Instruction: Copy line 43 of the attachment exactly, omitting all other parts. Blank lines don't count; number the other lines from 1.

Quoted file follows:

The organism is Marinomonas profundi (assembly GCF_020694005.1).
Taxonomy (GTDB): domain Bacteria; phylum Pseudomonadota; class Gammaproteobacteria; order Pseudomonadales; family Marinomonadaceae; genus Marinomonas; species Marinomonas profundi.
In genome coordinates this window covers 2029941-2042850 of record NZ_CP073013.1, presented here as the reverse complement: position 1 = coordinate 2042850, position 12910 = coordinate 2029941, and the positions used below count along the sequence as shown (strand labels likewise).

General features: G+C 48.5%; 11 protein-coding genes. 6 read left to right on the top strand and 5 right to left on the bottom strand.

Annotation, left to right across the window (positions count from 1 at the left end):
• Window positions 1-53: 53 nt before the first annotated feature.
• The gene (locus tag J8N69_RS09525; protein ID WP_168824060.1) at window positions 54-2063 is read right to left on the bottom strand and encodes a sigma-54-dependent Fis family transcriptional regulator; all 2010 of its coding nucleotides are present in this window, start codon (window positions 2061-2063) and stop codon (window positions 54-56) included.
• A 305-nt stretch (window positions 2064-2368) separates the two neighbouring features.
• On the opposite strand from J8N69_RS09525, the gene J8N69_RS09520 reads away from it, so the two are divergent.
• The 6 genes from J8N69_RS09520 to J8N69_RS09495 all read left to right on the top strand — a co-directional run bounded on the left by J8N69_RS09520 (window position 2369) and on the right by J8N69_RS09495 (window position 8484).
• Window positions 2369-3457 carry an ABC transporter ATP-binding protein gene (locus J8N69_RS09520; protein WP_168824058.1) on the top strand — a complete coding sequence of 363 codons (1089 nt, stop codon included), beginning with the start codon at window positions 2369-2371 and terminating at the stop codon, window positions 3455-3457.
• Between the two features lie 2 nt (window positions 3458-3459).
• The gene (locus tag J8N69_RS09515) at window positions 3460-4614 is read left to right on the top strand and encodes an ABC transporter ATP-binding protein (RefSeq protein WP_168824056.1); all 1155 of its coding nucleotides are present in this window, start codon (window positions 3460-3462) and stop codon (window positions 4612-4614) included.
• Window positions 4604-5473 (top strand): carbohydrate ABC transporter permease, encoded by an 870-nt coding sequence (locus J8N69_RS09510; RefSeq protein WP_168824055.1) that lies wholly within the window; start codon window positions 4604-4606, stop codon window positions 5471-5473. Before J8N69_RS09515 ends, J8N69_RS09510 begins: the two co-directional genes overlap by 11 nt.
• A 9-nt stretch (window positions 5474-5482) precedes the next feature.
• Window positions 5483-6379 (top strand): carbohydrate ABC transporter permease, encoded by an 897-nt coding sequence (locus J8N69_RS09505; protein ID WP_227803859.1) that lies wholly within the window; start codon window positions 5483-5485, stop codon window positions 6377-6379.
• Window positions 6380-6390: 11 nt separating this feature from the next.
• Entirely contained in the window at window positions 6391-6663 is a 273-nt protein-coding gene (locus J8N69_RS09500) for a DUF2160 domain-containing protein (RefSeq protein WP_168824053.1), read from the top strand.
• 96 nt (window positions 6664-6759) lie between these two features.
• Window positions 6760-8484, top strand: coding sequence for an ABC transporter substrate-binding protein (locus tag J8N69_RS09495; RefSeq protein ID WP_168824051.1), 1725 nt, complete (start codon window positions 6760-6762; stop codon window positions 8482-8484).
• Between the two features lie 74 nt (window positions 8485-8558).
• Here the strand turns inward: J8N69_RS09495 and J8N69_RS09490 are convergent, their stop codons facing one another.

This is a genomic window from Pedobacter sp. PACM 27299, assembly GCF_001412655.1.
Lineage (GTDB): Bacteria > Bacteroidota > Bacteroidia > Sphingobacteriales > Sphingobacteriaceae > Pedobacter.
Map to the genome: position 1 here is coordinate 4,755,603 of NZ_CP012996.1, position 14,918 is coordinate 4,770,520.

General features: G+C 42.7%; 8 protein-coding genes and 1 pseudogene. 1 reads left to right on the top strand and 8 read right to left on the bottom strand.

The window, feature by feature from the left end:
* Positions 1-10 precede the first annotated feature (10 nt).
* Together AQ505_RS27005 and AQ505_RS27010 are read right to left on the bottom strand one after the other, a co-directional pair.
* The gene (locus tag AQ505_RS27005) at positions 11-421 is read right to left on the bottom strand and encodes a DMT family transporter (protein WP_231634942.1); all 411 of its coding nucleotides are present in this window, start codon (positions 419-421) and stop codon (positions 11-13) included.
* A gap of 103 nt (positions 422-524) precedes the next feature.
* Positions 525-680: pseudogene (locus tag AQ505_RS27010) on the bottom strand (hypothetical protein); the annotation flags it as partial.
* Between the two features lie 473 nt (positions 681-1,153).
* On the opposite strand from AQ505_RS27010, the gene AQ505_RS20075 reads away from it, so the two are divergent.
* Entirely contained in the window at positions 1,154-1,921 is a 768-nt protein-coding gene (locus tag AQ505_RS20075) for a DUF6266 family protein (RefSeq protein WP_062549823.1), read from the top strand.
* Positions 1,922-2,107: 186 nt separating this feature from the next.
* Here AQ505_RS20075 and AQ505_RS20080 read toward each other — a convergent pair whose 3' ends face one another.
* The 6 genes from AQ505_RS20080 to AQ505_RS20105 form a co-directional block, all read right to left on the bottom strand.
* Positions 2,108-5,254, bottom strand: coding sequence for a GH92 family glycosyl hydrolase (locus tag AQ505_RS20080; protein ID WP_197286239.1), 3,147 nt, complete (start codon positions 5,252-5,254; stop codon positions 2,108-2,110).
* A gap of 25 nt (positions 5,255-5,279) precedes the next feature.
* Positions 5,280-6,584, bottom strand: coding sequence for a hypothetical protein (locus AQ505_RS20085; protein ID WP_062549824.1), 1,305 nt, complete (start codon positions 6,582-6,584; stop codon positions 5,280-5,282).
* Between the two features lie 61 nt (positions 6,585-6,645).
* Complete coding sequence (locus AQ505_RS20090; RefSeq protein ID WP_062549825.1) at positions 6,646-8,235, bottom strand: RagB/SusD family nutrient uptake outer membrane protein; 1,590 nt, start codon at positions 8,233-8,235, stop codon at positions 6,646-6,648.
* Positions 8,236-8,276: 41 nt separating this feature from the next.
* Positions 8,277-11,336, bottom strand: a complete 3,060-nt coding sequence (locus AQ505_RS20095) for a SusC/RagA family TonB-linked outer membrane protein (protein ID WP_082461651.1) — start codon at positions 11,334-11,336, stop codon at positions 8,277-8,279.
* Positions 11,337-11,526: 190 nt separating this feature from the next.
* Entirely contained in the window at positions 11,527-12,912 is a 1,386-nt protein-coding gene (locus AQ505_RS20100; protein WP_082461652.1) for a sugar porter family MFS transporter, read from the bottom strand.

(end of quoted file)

* Complete coding sequence (locus AQ505_RS20090; RefSeq protein ID WP_062549825.1) at positions 6,646-8,235, bottom strand: RagB/SusD family nutrient uptake outer membrane protein; 1,590 nt, start codon at positions 8,233-8,235, stop codon at positions 6,646-6,648.